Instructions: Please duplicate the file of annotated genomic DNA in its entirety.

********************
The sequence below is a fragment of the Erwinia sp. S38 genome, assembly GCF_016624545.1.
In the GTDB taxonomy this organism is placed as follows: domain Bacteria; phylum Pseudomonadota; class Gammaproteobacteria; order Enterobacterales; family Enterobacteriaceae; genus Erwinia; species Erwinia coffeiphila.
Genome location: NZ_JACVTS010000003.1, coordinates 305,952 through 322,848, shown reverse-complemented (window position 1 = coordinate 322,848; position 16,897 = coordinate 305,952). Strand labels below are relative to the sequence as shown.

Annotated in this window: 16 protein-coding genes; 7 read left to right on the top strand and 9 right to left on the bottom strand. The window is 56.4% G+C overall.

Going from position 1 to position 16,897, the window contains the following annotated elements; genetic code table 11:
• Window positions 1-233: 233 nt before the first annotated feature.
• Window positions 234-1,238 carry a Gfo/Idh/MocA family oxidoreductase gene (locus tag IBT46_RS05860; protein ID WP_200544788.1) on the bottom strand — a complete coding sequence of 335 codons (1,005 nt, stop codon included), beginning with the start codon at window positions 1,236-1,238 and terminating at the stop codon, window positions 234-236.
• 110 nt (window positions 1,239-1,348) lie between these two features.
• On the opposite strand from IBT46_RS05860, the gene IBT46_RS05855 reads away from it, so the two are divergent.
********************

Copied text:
The sequence below is a fragment of the Erwinia sp. S38 genome, assembly GCF_016624545.1.
In the GTDB taxonomy this organism is placed as follows: domain Bacteria; phylum Pseudomonadota; class Gammaproteobacteria; order Enterobacterales; family Enterobacteriaceae; genus Erwinia; species Erwinia coffeiphila.
Genome location: NZ_JACVTS010000003.1, coordinates 305,952 through 322,848, shown reverse-complemented (window position 1 = coordinate 322,848; position 16,897 = coordinate 305,952). Strand labels below are relative to the sequence as shown.

Annotated in this window: 16 protein-coding genes; 7 read left to right on the top strand and 9 right to left on the bottom strand. The window is 56.4% G+C overall.

Going from position 1 to position 16,897, the window contains the following annotated elements; genetic code table 11:
• Window positions 1-233: 233 nt before the first annotated feature.
• Window positions 234-1,238 carry a Gfo/Idh/MocA family oxidoreductase gene (locus tag IBT46_RS05860; protein ID WP_200544788.1) on the bottom strand — a complete coding sequence of 335 codons (1,005 nt, stop codon included), beginning with the start codon at window positions 1,236-1,238 and terminating at the stop codon, window positions 234-236.
• 110 nt (window positions 1,239-1,348) lie between these two features.
• On the opposite strand from IBT46_RS05860, the gene IBT46_RS05855 reads away from it, so the two are divergent.